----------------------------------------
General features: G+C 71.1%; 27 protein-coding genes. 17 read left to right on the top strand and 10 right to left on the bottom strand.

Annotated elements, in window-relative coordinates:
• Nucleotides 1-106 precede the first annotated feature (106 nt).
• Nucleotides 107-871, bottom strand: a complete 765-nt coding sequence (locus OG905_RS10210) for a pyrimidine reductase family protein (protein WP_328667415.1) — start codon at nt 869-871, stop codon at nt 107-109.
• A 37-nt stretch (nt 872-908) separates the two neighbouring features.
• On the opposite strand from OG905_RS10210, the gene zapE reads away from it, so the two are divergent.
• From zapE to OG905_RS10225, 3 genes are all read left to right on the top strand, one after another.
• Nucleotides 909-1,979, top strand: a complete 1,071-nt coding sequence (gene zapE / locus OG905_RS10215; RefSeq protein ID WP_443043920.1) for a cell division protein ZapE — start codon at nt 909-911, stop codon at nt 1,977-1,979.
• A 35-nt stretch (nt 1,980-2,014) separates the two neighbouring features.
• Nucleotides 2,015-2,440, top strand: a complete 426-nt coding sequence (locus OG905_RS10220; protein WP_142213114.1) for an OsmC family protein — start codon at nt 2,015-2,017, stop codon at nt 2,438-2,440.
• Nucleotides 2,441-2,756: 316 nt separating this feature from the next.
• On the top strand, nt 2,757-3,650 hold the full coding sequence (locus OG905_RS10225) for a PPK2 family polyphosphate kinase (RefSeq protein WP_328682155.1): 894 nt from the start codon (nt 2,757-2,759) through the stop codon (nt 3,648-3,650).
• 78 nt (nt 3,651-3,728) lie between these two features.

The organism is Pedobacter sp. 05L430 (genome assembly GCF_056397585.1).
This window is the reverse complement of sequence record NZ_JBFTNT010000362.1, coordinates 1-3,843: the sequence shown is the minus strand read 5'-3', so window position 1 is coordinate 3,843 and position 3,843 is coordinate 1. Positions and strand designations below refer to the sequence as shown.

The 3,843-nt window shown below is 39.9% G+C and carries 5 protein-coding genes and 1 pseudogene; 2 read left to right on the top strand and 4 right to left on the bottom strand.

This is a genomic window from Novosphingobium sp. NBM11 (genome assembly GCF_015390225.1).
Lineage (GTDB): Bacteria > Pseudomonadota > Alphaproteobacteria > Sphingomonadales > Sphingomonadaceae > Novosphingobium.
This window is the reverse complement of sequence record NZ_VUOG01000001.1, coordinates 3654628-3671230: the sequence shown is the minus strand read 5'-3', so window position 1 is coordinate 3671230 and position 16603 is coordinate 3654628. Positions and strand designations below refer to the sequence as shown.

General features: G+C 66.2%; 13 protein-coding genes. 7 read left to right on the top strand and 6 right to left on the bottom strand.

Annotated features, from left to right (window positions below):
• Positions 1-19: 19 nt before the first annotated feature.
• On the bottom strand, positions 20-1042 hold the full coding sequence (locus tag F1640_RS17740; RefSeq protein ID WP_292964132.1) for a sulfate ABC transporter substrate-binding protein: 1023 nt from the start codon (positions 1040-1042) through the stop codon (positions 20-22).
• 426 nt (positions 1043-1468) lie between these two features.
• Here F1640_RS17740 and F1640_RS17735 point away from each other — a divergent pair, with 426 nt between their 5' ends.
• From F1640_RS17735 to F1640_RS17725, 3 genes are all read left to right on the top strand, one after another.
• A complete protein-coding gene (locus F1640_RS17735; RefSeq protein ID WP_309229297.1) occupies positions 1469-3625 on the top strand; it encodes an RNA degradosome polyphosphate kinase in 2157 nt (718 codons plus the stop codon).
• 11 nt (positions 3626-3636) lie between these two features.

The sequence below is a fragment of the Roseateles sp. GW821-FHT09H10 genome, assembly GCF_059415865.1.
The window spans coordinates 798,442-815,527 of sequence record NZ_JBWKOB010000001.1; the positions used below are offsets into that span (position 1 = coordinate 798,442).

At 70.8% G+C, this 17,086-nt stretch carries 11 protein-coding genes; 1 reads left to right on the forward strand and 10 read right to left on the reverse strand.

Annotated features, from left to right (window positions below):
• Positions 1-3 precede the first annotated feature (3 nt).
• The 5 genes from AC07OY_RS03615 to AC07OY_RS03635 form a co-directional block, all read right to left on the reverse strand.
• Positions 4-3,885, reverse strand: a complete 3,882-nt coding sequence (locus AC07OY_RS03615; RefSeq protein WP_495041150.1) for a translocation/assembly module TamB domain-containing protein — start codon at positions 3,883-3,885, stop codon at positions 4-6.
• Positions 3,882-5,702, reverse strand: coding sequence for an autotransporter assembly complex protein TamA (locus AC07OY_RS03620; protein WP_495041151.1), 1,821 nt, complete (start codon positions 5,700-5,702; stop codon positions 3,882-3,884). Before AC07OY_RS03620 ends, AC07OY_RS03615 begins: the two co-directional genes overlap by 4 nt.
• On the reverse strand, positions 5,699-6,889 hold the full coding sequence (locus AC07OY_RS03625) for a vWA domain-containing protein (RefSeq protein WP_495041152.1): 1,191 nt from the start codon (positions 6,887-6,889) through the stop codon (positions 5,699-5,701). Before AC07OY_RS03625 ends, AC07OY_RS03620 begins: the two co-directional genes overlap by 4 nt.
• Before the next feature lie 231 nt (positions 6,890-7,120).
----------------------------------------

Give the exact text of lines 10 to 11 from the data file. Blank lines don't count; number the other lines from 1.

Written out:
• Nucleotides 2,015-2,440, top strand: a complete 426-nt coding sequence (locus OG905_RS10220; protein WP_142213114.1) for an OsmC family protein — start codon at nt 2,015-2,017, stop codon at nt 2,438-2,440.
• Nucleotides 2,441-2,756: 316 nt separating this feature from the next.